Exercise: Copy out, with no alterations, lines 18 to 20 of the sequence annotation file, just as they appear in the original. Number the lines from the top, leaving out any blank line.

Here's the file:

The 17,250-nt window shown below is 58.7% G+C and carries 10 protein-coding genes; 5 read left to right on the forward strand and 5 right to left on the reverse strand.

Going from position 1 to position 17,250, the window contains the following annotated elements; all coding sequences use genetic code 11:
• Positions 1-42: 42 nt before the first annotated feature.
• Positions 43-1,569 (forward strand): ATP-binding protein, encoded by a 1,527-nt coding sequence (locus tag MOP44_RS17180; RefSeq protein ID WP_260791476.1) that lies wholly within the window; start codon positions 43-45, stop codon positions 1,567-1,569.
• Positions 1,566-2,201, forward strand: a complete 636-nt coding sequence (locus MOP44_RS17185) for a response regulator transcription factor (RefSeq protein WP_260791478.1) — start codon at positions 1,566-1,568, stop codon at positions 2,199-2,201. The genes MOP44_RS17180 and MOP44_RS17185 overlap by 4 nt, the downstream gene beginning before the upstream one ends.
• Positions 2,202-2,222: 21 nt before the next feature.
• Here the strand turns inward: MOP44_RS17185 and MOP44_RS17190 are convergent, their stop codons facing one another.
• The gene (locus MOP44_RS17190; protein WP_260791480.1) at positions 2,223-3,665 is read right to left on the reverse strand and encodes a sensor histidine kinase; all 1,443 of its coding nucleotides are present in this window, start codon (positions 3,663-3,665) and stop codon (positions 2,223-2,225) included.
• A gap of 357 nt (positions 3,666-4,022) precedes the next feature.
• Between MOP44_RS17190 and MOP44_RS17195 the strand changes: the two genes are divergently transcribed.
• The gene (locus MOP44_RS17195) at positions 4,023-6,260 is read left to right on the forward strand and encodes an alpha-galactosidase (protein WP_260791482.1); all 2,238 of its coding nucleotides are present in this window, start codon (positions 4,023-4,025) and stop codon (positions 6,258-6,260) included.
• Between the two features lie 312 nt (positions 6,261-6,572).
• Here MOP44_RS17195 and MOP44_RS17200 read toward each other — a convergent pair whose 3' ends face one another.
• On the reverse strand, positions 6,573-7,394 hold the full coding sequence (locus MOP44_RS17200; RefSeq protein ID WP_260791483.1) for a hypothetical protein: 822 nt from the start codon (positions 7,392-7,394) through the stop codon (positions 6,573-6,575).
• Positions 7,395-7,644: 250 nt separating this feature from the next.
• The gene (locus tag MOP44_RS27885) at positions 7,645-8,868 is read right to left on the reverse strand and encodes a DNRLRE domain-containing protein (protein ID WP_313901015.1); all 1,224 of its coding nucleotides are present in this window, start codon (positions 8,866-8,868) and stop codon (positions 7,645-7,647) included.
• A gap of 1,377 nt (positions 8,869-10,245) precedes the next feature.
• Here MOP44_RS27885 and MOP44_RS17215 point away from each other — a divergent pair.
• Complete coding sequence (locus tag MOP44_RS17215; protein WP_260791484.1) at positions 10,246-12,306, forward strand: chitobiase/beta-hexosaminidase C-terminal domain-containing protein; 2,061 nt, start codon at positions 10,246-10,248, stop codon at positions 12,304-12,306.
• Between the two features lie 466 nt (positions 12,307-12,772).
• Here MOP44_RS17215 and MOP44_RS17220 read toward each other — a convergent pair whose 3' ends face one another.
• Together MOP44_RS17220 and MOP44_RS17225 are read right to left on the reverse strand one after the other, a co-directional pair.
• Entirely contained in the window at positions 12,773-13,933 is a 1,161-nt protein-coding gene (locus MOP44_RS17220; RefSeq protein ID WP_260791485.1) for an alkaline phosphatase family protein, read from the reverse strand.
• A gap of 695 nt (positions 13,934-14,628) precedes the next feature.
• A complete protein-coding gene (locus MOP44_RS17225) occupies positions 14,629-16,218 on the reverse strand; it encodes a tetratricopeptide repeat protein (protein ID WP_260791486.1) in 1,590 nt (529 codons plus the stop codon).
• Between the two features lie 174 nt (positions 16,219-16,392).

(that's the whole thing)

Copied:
• Here MOP44_RS27885 and MOP44_RS17215 point away from each other — a divergent pair.
• Complete coding sequence (locus tag MOP44_RS17215; protein WP_260791484.1) at positions 10,246-12,306, forward strand: chitobiase/beta-hexosaminidase C-terminal domain-containing protein; 2,061 nt, start codon at positions 10,246-10,248, stop codon at positions 12,304-12,306.
• Between the two features lie 466 nt (positions 12,307-12,772).